Review: MTSU’s production of ‘Taste of Sunrise’ proved to be an incredible emotional tale

Photo by Krystal Loritts / MTSU Sidelines

“The Taste of Sunrise” opened last Thursday at MTSU’s Tucker Theatre, which left audience members teary-eyed and with a feeling of contentment.

The play sets in a rural southern town during the early 19th century. The show begins with a woman giving birth, and off to the side the audience sees a boy signing everything that’s going on. We later find out that the boy is named Tuc, played by Roberto Ramierez, who became deaf as a result of Scarlet fever.

For the remainder of the play, we follow Tuc through his life growing up as he learned sign language at a school for the deaf, dealt with a death and figured out how to be heard in a world that doesn’t understand people with disabilities.

There was never a moment of silence in the show, which kept the audience engaged the entire time. All of the “hearing” characters always had someone on stage with them that would sign their lines when they appeared to speak. Likewise, the deaf characters, like Tuc, had someone speak the words that they signed.

“I didn’t really think I would enjoy it as much as I did, but I loved how they signed the entire play,” said Lydia Smith, an interdisciplinary studies major.

She and Matthew Stevenson are both taking a theater class, which is how they heard about the production.They were both shocked by how much they enjoyed it.

It seemed that many were surprised by either the plot or that they saw themselves enjoying the show and becoming more invested with the characters.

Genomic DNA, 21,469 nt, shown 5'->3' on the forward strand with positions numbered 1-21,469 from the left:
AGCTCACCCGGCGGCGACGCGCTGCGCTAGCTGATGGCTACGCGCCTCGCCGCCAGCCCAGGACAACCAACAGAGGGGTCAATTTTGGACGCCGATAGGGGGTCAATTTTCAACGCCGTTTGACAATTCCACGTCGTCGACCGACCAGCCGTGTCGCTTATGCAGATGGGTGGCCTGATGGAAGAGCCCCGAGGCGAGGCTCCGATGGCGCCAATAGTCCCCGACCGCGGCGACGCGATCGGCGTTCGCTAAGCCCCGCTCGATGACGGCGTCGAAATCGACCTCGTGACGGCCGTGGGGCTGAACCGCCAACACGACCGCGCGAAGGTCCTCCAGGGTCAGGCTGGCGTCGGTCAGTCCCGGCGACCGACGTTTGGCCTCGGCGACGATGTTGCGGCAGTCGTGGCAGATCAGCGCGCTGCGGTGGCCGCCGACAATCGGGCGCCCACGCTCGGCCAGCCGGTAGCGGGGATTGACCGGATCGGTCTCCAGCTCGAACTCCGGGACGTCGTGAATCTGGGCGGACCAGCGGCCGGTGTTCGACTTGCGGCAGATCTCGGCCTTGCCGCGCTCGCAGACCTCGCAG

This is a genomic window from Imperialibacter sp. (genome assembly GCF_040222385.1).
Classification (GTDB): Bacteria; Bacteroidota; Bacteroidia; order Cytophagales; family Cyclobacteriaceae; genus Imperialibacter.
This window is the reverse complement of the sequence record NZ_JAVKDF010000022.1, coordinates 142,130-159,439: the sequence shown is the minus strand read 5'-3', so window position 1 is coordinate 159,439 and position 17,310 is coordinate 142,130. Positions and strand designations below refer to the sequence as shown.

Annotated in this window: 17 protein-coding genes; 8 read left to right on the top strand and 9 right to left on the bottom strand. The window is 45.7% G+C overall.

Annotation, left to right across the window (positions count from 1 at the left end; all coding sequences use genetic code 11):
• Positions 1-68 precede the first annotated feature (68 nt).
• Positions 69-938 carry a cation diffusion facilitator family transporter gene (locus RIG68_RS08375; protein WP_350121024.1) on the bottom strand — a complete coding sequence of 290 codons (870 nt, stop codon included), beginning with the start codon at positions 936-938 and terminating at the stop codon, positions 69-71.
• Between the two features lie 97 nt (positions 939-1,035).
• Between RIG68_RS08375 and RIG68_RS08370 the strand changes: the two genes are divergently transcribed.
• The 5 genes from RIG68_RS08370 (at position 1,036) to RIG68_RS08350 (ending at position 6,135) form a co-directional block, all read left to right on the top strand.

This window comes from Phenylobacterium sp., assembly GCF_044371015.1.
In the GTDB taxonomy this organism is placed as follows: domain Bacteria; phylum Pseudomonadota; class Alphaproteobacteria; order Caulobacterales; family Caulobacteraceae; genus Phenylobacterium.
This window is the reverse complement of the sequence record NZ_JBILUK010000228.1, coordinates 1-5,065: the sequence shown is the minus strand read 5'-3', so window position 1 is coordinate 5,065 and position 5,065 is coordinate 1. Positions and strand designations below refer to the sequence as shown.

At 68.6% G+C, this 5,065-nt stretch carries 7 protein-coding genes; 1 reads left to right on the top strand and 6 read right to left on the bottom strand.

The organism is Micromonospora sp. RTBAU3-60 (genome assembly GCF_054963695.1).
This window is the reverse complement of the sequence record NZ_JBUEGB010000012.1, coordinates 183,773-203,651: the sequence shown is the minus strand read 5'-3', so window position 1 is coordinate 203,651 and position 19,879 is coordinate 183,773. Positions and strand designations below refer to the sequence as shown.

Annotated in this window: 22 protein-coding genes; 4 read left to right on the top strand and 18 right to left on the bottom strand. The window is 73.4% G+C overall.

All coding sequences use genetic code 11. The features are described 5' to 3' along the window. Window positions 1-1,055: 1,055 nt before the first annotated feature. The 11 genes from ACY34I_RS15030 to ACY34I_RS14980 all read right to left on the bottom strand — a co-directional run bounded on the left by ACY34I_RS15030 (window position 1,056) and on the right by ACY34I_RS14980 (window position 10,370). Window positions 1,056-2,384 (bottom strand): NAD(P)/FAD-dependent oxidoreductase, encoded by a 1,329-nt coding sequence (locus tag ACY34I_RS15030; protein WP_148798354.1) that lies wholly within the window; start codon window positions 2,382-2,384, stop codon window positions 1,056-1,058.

Friends Tim Stem, an animation major, and Kyle Day Nicoll, a media management and English major, didn’t think they would get emotional or cry during the show.

“I’m not crying, you’re crying,” Nicoll joked.

“Yeah, I was not expecting it to be that emotional. We had someone come into our class and give a summary about the play, and I didn’t know how it would work,” Stem said. “But it worked well. I loved it.”

Nicoll said he knows a lot of people that are going to love this play and can’t wait to bring them next time.

“I would definitely come see it again,” he said.

“The Taste of Sunrise” was shown Thursday through Saturday at 7:30 p.m., and the final showing was Sunday at 2 p.m. The word about the play’s brilliance must have gotten out, because every showing had a full house.

Maizie and Tuc talk about how Tuc misses his home in Murfreesboro, Tenn. on March 4 (Krystal Loritts / MTSU Sidelines)

Audience favorites were Roberto Ramierez, Tuc and Brianna Smart, who plays Miazie, one of Tuc’s only friends. Their performances filled the theater with laughter and tears, especially when they appeared on stage together.

Sunday was the last day to see this magical play, and if you didn’t get a chance to see it, you truly missed out on an incredible experience. It was an unforgettable emotional rollercoaster of laughter, tears and happiness. MTSU students get into student productions for free, so keep that in mind for next month when “Joseph and the Amazing Technicolor Dreamcoat” opens on April 5.

To contact Lifestyles Editor Tayhlor Stephenson, email

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